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Why do we find it funny when someone falls down?
—William B. Keith, Houston
William F. Fry, a psychiatrist and laughter researcher at Stanford University, explains:
EVERY HUMAN develops a sense of humor, and everyone’s taste is slightly different. But certain fundamental aspects of humor help explain why a misstep may elicit laughter.
The first requirement is the “play frame,” which puts a real-life event in a nonserious context and allows for an atypical psychological reaction. Play frames explain why most people will not find it comical if someone falls from a 10-story building and dies: in this instance, the falling person’s distress hinders the establishment of the nonserious context. But if a woman casually walking down the street trips and flails hopelessly as she stumbles to the ground, the play frame may be established, and an observer may find the event amusing.
Another crucial characteristic is incongruity, which can be seen in the improbable or inconsistent relation between the “punch line” and the “body” of a joke or experience. Falls are incongruent in the normal course of life in that they are unexpected. So despite our innate empathetic reaction—you poor fellow!—our incongruity instinct may be more powerful. Provided that the fall event establishes a play frame, mirth will likely ensue.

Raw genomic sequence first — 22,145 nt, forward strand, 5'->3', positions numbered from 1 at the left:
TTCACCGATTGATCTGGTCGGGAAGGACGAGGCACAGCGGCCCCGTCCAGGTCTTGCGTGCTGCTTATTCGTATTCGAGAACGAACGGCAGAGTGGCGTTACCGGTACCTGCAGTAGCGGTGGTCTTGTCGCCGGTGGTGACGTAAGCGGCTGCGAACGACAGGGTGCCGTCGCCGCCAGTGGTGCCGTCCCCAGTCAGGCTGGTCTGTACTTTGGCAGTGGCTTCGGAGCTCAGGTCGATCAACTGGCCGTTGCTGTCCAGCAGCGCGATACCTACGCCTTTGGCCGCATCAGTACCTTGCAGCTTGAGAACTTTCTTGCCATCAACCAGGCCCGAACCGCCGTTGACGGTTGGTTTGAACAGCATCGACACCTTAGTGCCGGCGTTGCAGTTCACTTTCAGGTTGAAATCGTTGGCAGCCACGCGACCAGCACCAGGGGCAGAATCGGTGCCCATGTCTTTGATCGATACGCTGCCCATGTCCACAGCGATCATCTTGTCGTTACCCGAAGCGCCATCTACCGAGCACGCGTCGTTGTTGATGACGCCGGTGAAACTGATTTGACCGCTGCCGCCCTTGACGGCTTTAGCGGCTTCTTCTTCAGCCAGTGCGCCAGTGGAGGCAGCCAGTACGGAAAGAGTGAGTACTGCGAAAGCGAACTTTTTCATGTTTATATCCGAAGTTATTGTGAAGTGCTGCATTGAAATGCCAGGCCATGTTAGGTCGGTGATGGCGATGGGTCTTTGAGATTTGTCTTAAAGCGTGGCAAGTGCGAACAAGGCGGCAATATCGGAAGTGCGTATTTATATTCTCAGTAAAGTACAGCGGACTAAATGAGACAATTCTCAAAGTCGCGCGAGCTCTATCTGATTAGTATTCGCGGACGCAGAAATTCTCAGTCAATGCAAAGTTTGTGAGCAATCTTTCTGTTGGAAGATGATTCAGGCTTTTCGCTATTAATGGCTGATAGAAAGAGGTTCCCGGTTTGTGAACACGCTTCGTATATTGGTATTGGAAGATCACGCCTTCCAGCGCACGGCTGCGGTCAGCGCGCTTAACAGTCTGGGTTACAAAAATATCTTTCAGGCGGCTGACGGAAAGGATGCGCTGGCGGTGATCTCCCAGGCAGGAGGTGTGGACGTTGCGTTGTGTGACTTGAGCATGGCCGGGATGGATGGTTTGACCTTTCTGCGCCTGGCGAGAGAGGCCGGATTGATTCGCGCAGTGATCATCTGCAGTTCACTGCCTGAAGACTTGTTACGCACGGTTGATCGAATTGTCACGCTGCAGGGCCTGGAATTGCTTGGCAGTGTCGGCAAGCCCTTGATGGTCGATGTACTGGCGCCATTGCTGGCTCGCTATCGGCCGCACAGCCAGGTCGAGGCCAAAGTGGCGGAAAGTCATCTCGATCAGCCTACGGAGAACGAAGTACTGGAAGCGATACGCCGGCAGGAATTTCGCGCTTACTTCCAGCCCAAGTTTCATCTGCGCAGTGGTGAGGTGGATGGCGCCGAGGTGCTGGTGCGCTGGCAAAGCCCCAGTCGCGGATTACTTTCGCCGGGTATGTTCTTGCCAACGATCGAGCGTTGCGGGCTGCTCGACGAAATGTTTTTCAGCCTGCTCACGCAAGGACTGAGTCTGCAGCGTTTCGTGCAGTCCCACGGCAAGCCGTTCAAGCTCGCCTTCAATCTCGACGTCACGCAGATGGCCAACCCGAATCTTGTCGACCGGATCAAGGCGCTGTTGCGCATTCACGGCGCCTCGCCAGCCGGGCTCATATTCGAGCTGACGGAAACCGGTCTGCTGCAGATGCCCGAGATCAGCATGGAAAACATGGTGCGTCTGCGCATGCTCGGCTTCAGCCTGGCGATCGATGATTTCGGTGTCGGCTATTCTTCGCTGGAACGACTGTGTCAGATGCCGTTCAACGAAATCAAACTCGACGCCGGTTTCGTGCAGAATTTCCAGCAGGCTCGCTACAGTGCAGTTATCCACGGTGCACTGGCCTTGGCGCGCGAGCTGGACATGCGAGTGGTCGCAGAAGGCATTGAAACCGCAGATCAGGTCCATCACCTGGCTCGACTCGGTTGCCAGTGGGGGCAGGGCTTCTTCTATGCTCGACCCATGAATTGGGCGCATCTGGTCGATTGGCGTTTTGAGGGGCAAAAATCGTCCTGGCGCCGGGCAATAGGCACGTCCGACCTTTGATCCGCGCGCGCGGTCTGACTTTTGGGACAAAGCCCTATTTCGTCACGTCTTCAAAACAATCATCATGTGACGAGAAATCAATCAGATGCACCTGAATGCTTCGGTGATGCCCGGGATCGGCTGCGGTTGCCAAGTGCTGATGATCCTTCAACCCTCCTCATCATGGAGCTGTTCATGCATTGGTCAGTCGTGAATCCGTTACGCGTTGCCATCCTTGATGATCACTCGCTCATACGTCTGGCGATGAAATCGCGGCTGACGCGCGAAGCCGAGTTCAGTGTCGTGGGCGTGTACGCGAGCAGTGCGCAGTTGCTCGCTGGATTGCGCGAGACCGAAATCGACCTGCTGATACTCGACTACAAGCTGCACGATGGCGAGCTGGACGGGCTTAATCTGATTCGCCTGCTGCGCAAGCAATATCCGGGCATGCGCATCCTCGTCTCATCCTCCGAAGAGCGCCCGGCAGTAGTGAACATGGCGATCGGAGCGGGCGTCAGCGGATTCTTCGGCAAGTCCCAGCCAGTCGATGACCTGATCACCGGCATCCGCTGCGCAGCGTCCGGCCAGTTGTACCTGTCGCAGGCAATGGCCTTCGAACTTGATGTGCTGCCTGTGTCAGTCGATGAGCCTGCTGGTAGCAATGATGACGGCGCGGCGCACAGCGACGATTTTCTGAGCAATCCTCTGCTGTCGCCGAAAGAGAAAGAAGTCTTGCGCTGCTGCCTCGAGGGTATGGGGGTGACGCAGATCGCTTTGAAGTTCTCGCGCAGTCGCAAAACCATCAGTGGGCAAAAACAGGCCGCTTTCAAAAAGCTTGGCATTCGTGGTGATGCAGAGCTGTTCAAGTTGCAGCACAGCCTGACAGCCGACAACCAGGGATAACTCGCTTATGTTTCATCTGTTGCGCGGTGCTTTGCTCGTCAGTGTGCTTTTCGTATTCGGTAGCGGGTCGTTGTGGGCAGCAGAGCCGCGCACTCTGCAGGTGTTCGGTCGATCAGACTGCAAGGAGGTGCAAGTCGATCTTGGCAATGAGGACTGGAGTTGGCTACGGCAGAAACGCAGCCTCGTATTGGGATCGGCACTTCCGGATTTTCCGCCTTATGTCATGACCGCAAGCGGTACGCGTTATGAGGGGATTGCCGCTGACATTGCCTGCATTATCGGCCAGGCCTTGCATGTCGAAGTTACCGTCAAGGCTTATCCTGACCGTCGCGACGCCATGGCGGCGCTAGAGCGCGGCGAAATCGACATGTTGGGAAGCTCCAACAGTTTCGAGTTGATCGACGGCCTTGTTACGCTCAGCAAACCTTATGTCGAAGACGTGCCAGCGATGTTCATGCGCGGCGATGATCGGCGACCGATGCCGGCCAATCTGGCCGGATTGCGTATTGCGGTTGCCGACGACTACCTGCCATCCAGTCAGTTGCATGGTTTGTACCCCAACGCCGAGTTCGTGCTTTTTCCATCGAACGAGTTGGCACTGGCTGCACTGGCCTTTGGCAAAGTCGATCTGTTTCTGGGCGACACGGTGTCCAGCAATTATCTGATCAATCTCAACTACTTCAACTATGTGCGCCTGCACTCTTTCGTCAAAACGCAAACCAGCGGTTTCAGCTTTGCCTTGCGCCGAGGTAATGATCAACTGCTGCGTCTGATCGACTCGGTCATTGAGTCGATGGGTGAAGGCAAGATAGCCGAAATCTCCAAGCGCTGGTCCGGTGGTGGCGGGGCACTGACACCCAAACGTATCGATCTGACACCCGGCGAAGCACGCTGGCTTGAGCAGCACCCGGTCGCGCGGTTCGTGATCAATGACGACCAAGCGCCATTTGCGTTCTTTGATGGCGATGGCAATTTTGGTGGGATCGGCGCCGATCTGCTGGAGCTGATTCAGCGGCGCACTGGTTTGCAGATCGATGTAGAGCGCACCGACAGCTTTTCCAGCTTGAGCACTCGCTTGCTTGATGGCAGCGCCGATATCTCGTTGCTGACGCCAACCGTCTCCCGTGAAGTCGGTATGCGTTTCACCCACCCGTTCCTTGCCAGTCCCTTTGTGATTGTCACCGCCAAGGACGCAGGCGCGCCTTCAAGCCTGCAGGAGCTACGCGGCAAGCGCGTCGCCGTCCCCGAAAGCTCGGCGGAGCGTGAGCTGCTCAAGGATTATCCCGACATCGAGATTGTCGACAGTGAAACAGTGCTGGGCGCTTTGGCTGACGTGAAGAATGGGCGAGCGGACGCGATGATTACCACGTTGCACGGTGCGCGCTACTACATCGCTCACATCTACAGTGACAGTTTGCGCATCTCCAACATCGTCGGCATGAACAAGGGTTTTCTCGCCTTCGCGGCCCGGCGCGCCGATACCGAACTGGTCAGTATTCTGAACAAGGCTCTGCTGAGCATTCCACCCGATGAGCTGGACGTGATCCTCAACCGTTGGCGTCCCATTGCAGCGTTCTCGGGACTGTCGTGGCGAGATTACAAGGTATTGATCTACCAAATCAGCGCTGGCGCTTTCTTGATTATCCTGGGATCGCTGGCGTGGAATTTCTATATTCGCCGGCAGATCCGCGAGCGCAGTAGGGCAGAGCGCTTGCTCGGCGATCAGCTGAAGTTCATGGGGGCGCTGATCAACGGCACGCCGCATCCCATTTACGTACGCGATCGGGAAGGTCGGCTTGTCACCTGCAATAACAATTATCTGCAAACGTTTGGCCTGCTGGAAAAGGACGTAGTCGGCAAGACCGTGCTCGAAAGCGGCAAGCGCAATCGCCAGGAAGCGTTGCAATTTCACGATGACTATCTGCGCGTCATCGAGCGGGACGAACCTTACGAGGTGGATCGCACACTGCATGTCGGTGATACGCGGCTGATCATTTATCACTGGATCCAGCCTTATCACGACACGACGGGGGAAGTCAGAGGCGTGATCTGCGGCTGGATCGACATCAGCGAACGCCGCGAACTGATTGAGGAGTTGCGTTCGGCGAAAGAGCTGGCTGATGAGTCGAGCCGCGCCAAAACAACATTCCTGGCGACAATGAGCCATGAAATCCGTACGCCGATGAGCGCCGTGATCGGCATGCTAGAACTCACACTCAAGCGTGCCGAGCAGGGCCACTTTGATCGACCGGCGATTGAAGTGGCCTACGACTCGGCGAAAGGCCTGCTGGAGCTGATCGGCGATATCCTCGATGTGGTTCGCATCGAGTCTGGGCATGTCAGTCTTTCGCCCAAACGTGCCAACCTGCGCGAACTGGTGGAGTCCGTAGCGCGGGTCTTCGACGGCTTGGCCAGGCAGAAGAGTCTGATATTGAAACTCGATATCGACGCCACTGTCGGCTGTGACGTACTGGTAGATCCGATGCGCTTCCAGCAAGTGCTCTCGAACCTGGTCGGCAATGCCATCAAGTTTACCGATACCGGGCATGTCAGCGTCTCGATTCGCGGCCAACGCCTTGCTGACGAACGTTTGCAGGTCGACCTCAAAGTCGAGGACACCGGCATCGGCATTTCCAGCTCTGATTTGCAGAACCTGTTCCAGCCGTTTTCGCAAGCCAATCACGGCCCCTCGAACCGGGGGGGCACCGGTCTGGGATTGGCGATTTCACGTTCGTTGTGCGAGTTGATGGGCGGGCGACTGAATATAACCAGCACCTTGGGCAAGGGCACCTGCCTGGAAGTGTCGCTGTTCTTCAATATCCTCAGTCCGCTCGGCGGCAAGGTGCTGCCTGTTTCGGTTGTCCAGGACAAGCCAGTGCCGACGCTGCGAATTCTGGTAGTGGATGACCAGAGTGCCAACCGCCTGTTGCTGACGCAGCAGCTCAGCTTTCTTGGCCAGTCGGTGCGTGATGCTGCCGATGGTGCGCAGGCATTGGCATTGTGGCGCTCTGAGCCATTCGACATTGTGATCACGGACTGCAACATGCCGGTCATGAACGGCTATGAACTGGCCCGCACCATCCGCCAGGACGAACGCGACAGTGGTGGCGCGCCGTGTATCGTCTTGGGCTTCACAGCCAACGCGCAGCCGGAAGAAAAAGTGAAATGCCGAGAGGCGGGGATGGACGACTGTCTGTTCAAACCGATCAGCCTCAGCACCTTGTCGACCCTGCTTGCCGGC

Play frames and incongruity are psychological concepts; only recently has neurobiology caught up with them. In the early 1990s the discovery of mirror neurons led to a new way to understand the incongruity aspect of humor. When we fall down, we thrash about as we reach out to catch ourselves. Neurons in our brain control these movements. But when we observe another person stumbling, some of our own neurons fire as if we were the person doing the flailing—these mirror neurons are duplicating the patterns of activity in the falling person’s brain. My hypothesis regarding the relevance of this mechanism for humor behavior is that the observer’s brain is “tickled” by that neurological “ghost.” The observer experiences an unconscious stimulation from that ghost, reinforcing the incongruity perception.